Service To The World’s Wheat Buyers

Mar 07, 2014

The cornerstone of USW’s customer service approach is sharing trade, market and technical information with the wheat milling industry around the world. An extensive, annual activity reinforces that effort – developing and submitting a “Unified Export Strategy” to USDA’s Foreign Agricultural Service. Since mid-January, each of our offices around the world have shared the results of their work and looked ahead to activities they hope to conduct with our customers in the next marketing year.

Some recent reports from USW colleagues confirm that these activities are helping our customers improve their products and grow their businesses — and in some cases helping improve U.S. wheat quality.

Market information is a critical component in the decision to purchase U.S. wheat. Recently, USW’s country director in Korea, Chang Yoon Kang, had a fruitful round of meetings with importing managers from several flour mills.

“Sharing market information, including current growing conditions in the United States, definitely helps our customers prepare their purchase plans,” Kang said. “They gain the knowledge needed to adjust their purchase specifications to optimize quality at the best price.”

For example, in Italy, USW Marketing Specialist Rutger Koekoek (USW/Rotterdam) recently reviewed world and U.S. wheat supply and demand at a meeting with a durum trader and several potential buyers looking for alternatives to the limited supply of local, high quality durum. These customers were considering a combined purchase of U.S. Desert Durum® because of the knowledge gained about the U.S. wheat crop after visiting the production region last August with additional support from the California Wheat Commission and the Arizona Grain Research Promotion Council. Koekoek reports that the durum trader plans to import Desert Durum® and share samples with his customers to identify its quality and value in future purchases.

USW and its state wheat commission members often provide samples of U.S. wheat to our customers to demonstrate milling and baking quality in new markets or markets where wheat food consumption is increasing. In December, for example, USW and the Washington Grain Commission introduced U.S. soft white (SW) to millers and bakers in the kingdom of Saudi Arabia. USW Assistant Regional Director Ian Flagg and Regional Technical Director Peter Lloyd, both from the USW Casablanca Office, conducted milling demonstrations of the SW sample in December at two extraction levels representing the most common flour types in that country. A large industrial baker who then tested this flour in local breads and sponge cakes immediately saw excellent potential in this product to help his business.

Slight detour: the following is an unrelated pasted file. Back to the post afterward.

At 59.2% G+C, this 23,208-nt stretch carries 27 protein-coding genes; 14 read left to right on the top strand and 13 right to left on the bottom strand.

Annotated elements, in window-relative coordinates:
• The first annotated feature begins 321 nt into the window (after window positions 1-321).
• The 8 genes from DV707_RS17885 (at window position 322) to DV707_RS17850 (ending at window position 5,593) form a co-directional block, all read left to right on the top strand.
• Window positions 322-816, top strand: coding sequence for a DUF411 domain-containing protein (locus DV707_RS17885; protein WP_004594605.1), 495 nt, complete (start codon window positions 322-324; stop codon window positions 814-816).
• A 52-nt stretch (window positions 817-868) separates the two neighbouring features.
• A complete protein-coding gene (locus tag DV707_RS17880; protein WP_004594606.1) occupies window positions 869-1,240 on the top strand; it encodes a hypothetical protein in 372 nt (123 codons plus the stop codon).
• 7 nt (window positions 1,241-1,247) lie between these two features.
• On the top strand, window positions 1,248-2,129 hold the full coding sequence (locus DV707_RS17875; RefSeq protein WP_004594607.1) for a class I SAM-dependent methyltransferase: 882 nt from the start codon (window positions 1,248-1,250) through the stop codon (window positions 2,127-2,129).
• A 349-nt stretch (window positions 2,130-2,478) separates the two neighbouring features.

“We have been asking for this type of flour for the past 10 years,” the bakery owner told USW. “This flour is the best we have seen.”

The work of wheat breeders establishes the potential quality of any flour product well before farmers sow their first seed. USW, with the support of the wheat farmers it represents, consistently advocates the importance of meeting minimum quality targets in new wheat varieties. The knowledge USW gains from its ongoing dialogue with overseas customers is an essential part of that effort.

The USW Overseas Varietal Analysis (OVA) program works with select customers to conduct rheological and end-use quality analysis that provides specific feedback about the milling and baking quality characteristics of new U.S. wheat varieties. Later this month, cooperating customers from South Asia will conduct these tests over about a one-week period, but USW staff puts in months of intense preparations before these customers evaluate the first sample. Ultimately, cooperators gain accurate information to indicate whether existing U.S. wheat varieties are improving in quality and whether new varieties have the quality characteristics to meet the end use demands.

“The results from the OVA program are tangible,” said USW Vice President, West Coast Office Director Steve Wirsching. “In the United States, organizations like USW and state wheat commissions play a pivotal role in variety selection. It is important that our overseas customers know that some of the varieties are not recommended for farmers because data from the OVA program and other tests show they cannot produce the milling or baking quality those customers need.”

The staff of USW is proud that USDA and U.S. farm families continue to support export market development. We will continue working, just as hard and long as they do, to actively promote their wheat and serve their customers around the world.

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